A couple of weeks ago my parents came out to visit me in the South West of France for a holiday over my February break. I couldn’t wait to see them and catch up after several months away from home and I was excited to show them around. As a little surprise for them I planned a trip to a small village in the Pyrenees Mountains called Niaux to see the renowned “Grotte de Niaux”. My dad had told me so many stories about the famous ‘grottes’ of Southern France: Lascaux; Font de Gaume; and Niaux. These caves contain paintings, drawn between 30,000 to 12,000 years ago by some of the first anatomically modern human beings! Advances in science and technology have enabled scientists and historians to carbon date the paintings accurately; and to discover the tools they used to draw the paintings, as well as the materials they used. My dad had studied these caves at university as an anthropology student but he had never had the chance to see one himself. So, I decided this had to change! We travelled to Niaux by train, through the plains and then into the mountains. The scenery was breathtaking as we came into the village, nestled amongst the snow-capped mountains. The next morning we climbed up the side of a mountain to get to the entrance to the cave. Many caves which contain prehistoric paintings are no longer accessible to the public. The carbon dioxide that we breathe out and the effects of the harsh artificial lights that the paintings were lit up with quickly degraded the quality of the paintings and so for many caves now, visitors can only see reconstructions of the original paintings. However, Niaux is an exception. By limiting the number of people allowed in the cave at a time and limiting the artificial light used to illuminate the paintings, the paintings in Niaux have been preserved so that visitors can see the originals. They were incredible! We saw paintings of bison and mountain goats and deer etched onto the walls in charcoal and earthy dyes as clearly as though they had been done yesterday. They were actually drawn around 14000 years ago! Many people believe that these paintings were drawn as part of an almost religious ritual, while others believe they depict the everyday life experiences of the men and women who lived in these caves all those years ago. Maybe we will never know for sure ... but one thing is for certain ... those cave men were far better at drawing than I am!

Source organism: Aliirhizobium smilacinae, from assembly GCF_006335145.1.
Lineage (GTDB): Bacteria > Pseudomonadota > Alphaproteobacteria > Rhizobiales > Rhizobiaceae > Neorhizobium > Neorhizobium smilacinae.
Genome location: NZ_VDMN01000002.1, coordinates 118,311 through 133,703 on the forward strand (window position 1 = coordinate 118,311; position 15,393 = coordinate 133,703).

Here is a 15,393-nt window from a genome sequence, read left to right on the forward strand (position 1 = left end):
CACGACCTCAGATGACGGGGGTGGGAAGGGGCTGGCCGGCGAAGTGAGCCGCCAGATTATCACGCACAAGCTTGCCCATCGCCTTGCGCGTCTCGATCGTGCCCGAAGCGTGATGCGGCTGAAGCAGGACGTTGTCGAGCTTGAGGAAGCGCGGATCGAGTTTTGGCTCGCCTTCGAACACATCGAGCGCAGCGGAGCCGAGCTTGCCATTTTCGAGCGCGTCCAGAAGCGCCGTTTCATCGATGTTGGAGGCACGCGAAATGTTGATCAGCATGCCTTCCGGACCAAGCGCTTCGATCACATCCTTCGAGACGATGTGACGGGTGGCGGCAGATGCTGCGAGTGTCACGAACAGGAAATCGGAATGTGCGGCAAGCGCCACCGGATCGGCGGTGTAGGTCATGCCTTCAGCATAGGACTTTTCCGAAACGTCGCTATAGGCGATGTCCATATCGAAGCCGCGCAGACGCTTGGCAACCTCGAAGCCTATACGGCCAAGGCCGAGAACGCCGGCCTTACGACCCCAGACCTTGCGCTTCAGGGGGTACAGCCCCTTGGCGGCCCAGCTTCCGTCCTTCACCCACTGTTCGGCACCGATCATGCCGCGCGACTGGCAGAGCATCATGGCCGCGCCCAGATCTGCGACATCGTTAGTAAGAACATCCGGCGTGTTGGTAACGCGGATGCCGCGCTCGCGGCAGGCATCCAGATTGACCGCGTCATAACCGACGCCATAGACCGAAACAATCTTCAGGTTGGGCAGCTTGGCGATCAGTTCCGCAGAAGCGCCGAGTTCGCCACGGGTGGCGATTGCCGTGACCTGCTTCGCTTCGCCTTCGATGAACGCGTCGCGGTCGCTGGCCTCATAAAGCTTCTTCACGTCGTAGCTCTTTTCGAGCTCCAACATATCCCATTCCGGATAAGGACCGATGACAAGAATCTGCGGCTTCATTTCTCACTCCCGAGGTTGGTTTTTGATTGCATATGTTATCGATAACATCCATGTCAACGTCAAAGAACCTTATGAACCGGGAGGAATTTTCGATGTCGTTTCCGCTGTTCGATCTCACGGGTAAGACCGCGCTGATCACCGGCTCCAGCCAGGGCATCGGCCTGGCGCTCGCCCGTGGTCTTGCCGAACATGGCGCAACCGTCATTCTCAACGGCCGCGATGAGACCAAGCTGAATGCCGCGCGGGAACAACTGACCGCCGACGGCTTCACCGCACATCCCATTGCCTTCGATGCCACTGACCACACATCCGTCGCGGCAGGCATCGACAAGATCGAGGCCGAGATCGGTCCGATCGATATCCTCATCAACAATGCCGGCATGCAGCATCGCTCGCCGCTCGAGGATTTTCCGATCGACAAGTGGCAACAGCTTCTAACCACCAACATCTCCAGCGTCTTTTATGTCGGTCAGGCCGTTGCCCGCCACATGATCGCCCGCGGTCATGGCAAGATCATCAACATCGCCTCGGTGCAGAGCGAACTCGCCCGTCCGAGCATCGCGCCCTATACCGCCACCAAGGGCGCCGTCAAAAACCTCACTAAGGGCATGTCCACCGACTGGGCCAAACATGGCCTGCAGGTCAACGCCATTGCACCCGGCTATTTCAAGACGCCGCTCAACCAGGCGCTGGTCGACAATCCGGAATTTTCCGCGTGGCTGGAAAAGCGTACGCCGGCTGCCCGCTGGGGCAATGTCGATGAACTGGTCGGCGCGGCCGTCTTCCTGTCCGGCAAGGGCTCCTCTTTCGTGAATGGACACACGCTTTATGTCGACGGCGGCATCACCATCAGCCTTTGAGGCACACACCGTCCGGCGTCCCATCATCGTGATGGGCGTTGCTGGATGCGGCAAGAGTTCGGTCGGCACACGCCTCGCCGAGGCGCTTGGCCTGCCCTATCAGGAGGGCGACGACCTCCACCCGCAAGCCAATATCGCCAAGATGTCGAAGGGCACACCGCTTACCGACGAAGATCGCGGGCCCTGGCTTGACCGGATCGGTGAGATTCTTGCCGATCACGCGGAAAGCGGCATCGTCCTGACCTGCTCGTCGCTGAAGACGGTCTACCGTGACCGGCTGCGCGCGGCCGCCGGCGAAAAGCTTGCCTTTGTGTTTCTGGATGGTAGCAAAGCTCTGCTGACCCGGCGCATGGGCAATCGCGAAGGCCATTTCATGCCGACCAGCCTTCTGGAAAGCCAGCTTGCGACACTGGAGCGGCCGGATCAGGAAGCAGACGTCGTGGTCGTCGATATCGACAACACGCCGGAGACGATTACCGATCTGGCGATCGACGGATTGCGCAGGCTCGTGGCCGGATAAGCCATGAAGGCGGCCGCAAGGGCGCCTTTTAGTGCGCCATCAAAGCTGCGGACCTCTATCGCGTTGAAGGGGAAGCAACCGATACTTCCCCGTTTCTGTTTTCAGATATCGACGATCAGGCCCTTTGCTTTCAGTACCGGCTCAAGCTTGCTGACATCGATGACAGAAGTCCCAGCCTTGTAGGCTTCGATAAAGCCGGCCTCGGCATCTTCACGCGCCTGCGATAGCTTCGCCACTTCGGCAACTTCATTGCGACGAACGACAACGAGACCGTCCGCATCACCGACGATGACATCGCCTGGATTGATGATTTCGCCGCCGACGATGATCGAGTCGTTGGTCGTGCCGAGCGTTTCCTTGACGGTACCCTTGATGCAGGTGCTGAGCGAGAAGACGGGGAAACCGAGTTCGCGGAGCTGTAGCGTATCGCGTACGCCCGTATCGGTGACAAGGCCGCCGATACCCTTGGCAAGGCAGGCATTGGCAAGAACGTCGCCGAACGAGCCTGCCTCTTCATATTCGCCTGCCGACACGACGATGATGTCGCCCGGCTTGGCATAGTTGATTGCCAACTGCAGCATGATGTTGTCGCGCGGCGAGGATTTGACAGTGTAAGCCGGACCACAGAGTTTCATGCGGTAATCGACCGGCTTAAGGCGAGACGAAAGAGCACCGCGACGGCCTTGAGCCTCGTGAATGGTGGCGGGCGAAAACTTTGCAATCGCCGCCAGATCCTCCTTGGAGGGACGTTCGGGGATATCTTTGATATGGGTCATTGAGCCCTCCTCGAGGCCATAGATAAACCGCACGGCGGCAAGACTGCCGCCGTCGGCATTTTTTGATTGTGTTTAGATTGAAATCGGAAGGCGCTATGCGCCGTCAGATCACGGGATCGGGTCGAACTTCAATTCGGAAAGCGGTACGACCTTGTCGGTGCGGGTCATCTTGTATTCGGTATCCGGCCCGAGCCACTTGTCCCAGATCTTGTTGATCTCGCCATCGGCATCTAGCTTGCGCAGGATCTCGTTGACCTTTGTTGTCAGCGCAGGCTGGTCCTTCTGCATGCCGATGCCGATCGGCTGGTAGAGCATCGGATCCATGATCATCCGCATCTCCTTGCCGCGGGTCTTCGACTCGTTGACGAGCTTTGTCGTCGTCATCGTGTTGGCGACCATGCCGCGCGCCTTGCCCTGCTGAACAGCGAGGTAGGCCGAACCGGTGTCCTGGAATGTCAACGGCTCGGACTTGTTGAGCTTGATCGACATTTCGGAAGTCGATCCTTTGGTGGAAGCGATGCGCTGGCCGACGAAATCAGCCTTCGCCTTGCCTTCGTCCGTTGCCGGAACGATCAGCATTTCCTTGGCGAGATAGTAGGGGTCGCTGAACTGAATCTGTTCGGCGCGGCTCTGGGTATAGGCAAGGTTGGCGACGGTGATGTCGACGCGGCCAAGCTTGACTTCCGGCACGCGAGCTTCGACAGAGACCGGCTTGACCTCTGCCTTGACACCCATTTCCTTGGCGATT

What's the oldest thing you've ever seen?